If you want to retain your teams, start by creating a culture that celebrates the “why” all of us got into the field. Part of that culture means providing transparent and clear communication of goals and expectations, career pathing opportunities, and fair wages with benefits. However, we must also understand that there are differences in the generations and company loyalty is somewhat a thing of the past. Clinics and leaders must have efficient systems in place for recruiting and onboarding to counter the potential loss of providers. I was glad to see that there was less finger-pointing this year discussing retention than in years past, with pragmatism ringing loudly. 

As leaders, we must have great cultures and systems in place for our teams, but also must accept that people will leave and we shouldn’t be surprised when it happens. Building great relationships with your employees will reap the benefits of longer-term employment and the time to prepare for their departure should they decide it's time to move on. Admittedly, that’s all easier said than done sometimes. But, most discussions centered around the importance of communication and the human need to feel heard. Something as simple as re-examining maternity and paternity leave or providing flexibility in work schedules to accommodate therapists becoming parents can be the difference in retaining a previously loyal employee.  It's not rocket science, but it does take intention, time, and willingness to make accommodations or changes to policies that may have been in place for many years.  We do this for our patients all the time - the same care and thoughtfulness should be considered within our workforce.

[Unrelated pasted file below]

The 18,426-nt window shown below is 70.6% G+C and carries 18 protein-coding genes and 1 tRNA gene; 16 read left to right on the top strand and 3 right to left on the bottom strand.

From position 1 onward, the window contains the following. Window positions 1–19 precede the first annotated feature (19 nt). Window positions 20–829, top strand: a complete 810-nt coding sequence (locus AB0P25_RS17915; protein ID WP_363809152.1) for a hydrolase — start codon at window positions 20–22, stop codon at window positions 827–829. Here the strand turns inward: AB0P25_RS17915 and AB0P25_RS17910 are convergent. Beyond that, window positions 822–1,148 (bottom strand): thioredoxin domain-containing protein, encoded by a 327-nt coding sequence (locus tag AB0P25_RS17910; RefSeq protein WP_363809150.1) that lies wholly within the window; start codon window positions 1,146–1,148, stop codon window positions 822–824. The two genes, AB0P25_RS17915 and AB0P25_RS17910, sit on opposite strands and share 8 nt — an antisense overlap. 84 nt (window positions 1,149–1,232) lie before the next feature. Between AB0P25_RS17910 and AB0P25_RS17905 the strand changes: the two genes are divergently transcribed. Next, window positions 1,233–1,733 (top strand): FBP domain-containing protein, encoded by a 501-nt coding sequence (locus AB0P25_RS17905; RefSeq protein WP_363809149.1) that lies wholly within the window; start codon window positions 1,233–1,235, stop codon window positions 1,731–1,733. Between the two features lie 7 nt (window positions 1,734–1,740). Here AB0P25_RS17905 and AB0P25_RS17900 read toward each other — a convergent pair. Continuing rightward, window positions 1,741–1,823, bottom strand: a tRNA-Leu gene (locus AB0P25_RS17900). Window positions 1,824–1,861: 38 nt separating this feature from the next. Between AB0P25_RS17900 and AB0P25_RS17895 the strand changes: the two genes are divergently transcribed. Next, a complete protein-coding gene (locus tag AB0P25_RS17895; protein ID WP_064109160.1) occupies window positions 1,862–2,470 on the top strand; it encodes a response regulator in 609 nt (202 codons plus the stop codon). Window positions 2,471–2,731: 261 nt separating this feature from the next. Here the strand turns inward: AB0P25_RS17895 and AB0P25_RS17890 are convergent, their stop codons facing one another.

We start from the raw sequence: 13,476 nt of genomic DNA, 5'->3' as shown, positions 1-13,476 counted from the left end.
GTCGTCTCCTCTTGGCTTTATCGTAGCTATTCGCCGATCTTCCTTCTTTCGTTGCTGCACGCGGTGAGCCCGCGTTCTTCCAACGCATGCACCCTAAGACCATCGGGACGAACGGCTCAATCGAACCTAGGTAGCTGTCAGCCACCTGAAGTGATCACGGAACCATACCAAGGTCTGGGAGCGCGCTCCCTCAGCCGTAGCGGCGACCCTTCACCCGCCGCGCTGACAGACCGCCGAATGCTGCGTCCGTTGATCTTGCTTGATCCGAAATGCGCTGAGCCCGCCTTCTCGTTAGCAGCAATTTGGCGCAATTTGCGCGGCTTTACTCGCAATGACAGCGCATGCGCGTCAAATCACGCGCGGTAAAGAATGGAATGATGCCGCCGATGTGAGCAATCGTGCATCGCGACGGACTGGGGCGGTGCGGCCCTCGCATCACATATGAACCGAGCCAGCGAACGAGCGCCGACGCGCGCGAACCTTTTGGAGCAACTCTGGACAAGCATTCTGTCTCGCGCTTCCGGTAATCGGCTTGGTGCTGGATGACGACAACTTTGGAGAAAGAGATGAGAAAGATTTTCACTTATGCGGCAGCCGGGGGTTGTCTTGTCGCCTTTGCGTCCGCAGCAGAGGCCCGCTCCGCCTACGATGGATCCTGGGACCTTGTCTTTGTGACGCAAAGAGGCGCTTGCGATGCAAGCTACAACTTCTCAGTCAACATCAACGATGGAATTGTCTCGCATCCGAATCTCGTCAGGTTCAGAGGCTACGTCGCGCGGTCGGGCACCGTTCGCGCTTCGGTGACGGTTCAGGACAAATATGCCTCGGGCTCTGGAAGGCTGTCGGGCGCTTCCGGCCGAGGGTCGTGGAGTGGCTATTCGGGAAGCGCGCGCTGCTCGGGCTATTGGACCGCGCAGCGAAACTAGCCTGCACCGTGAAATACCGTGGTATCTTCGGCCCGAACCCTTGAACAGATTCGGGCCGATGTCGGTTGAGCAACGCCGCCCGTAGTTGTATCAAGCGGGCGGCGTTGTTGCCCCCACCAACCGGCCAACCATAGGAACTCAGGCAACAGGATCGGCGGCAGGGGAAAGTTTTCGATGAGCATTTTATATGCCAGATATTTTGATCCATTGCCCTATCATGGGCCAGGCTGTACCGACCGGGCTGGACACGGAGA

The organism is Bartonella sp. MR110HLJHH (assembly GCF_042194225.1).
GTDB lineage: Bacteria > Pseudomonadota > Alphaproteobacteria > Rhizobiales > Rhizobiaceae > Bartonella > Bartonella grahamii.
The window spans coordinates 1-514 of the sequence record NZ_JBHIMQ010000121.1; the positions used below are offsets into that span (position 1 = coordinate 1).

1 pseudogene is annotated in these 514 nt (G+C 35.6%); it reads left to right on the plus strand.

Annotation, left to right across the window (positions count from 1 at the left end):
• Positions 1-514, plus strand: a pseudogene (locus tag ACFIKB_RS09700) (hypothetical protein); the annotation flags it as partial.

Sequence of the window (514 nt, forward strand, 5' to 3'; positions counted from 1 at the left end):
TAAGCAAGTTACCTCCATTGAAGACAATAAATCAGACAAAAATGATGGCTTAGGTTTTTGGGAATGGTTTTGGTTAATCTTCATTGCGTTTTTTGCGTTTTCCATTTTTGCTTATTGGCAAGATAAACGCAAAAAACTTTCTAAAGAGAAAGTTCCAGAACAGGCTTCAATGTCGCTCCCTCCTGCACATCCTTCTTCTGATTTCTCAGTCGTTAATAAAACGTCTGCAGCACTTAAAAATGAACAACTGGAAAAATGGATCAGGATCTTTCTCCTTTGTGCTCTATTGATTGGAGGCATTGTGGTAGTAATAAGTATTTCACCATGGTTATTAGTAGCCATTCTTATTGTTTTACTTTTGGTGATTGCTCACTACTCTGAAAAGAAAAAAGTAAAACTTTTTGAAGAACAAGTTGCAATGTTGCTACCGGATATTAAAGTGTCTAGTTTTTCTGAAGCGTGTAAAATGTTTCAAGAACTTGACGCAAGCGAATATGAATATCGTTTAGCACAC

Graham Sessions is vital as a forum for discussing big ideas in a space where everyone feels safe sharing their opinions, and our profession isn’t short on smart, passionate people with innovative minds wanting to better the physical therapy profession. As a do-er, it can be a bit frustrating discussing the big ideas without specifically hashing out solutions. But, the Graham Session is meant to be the spark for innovation. 

Along with the amazing personal connections made and reinvigorated passion and faith in our profession, this year’s big takeaway from Graham Sessions for me was that we must recognize the need to embrace technology and improved workflows to work smarter. We have worked ourselves into burnout, and it's time to take a page out of the PE playbook and find the operational efficiencies to meet the growing demand for our services. But, we must do it collectively and swiftly as the consumer’s attention span is short and they have and will continue to move on to other providers who are willing to serve their needs. 

I love being a PT, but the education and job duties that I had, especially during the early years of my career, may not be what the future should hold for our new grads moving forward. Let’s all make some time during our week to dedicate ourselves to innovation and forward-thinking—the future of our profession depends on it. Put down those umbrellas and let’s start dancing in the rain.